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Frugality is an approach to managing personal finances that focuses on saving money through smart choices. To be frugal, you need not always opt for the lowest cost, but the best quality for the price. Consumerism Commentary offers many frugal living tips.

Frugal Living Tips

Frugality is an approach to managing personal finances that focuses on saving money through smart choices. To be frugal, you need not always opt for the lowest cost, but the best quality for the price. Consumerism Commentary offers many frugal living tips.


I’ll be honest. When the idea for this article struck me late last night, I had a definitive idea of how I was going to address the topic of conservation mode. But the clarity of day may have changed what I think about the idea.

Throughout my life, I’ve been working with scarce resources. Now, not as scarce as most people living on this planet, but scarce in my environment. After college, time and money eluded me, as I was busy working for an organization that was unable to provide the compensation that would cover my living expenses, which were already low. Working with limited financial resources, I made some living choices out of necessity, like living in an apartment with a group of friends, crashing my newlywed friends’ guest room, and even moving in with my father in his significant others’ house. Talk about an imposition; he had only just moved in there himself.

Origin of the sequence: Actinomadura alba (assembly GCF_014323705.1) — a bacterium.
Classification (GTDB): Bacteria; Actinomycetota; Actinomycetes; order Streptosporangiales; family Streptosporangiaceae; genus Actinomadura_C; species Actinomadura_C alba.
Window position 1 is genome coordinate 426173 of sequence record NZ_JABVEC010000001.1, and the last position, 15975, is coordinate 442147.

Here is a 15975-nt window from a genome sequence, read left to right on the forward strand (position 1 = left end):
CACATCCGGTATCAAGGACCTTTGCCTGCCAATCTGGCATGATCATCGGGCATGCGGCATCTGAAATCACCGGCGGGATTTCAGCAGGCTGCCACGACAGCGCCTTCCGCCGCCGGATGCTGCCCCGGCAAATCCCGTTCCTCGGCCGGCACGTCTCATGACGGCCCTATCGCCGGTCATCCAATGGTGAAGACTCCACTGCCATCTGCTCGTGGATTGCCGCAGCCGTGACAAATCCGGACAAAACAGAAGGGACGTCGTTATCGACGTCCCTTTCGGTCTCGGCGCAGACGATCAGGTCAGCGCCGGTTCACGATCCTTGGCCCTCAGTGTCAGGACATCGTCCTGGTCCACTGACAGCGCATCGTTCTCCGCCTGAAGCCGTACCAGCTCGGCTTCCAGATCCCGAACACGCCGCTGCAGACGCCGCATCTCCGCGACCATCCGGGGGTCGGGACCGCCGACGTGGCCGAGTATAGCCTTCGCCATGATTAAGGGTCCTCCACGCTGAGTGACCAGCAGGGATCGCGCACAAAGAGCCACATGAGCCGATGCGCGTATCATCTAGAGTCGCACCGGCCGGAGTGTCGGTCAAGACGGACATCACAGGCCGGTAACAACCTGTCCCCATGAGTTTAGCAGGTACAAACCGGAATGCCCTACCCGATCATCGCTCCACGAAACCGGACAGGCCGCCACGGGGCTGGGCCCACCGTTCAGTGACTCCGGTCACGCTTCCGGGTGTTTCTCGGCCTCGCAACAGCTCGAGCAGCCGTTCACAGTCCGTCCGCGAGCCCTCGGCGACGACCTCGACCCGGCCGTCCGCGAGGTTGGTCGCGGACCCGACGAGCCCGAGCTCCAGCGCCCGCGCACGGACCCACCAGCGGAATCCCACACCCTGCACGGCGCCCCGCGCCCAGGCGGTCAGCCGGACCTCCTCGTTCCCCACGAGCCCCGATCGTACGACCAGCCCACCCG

When you have a new, full tube of toothpaste, if you’re anything like me, you’re more inclined to line the whole length of the toothbrush bristles with the paste when you brush your teeth. When you get to the end of the tube and start rolling up the end, you know a shopping excursion is on the horizon, and you know it’s almost time to spend another $4.00. The price isn’t even relevant, it’s just the fact that you’re running low of a resource. You may start lining only half the length of bristles with the toothpaste; after all, the dentist says you don’t actually need to use more than that.

The same behavior seems to be true regardless of the resource. In the bathroom alone, you use less toilet paper when your last roll is getting thin and less shampoo when the bottle is getting light. You easily adapt and made do with less — and less is all right in these cases. You’re not sacrificing quality of life by conserving toiletries.